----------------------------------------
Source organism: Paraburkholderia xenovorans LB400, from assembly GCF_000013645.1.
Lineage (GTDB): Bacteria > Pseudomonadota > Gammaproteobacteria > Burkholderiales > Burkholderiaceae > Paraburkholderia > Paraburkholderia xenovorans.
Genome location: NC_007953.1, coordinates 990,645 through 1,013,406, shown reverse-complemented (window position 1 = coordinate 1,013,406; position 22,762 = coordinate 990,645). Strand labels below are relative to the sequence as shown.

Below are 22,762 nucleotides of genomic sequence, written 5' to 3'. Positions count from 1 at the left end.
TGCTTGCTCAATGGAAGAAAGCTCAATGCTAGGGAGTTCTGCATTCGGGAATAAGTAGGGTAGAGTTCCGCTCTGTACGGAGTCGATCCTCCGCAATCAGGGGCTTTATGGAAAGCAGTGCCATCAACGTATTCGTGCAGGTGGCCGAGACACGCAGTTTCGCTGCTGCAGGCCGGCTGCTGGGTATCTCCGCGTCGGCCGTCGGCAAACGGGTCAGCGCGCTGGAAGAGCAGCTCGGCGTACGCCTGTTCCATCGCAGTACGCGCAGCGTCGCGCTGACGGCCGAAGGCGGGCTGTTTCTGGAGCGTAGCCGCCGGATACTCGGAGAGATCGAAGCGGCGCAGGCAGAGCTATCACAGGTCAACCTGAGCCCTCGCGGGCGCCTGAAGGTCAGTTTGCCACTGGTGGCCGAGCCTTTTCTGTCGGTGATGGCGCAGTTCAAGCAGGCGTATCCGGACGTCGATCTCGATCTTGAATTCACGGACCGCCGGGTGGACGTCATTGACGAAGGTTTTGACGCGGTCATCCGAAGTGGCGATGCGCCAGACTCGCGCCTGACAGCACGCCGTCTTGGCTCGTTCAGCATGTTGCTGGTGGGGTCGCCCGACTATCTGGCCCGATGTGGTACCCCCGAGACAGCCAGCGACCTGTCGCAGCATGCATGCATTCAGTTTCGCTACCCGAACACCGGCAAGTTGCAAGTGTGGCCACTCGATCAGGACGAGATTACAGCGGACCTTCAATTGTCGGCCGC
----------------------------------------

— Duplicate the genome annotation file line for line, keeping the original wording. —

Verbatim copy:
Source organism: Paraburkholderia xenovorans LB400, from assembly GCF_000013645.1.
Lineage (GTDB): Bacteria > Pseudomonadota > Gammaproteobacteria > Burkholderiales > Burkholderiaceae > Paraburkholderia > Paraburkholderia xenovorans.
Genome location: NC_007953.1, coordinates 990,645 through 1,013,406, shown reverse-complemented (window position 1 = coordinate 1,013,406; position 22,762 = coordinate 990,645). Strand labels below are relative to the sequence as shown.

Below are 22,762 nucleotides of genomic sequence, written 5' to 3'. Positions count from 1 at the left end.
TGCTTGCTCAATGGAAGAAAGCTCAATGCTAGGGAGTTCTGCATTCGGGAATAAGTAGGGTAGAGTTCCGCTCTGTACGGAGTCGATCCTCCGCAATCAGGGGCTTTATGGAAAGCAGTGCCATCAACGTATTCGTGCAGGTGGCCGAGACACGCAGTTTCGCTGCTGCAGGCCGGCTGCTGGGTATCTCCGCGTCGGCCGTCGGCAAACGGGTCAGCGCGCTGGAAGAGCAGCTCGGCGTACGCCTGTTCCATCGCAGTACGCGCAGCGTCGCGCTGACGGCCGAAGGCGGGCTGTTTCTGGAGCGTAGCCGCCGGATACTCGGAGAGATCGAAGCGGCGCAGGCAGAGCTATCACAGGTCAACCTGAGCCCTCGCGGGCGCCTGAAGGTCAGTTTGCCACTGGTGGCCGAGCCTTTTCTGTCGGTGATGGCGCAGTTCAAGCAGGCGTATCCGGACGTCGATCTCGATCTTGAATTCACGGACCGCCGGGTGGACGTCATTGACGAAGGTTTTGACGCGGTCATCCGAAGTGGCGATGCGCCAGACTCGCGCCTGACAGCACGCCGTCTTGGCTCGTTCAGCATGTTGCTGGTGGGGTCGCCCGACTATCTGGCCCGATGTGGTACCCCCGAGACAGCCAGCGACCTGTCGCAGCATGCATGCATTCAGTTTCGCTACCCGAACACCGGCAAGTTGCAAGTGTGGCCACTCGATCAGGACGAGATTACAGCGGACCTTCAATTGTCGGCCGC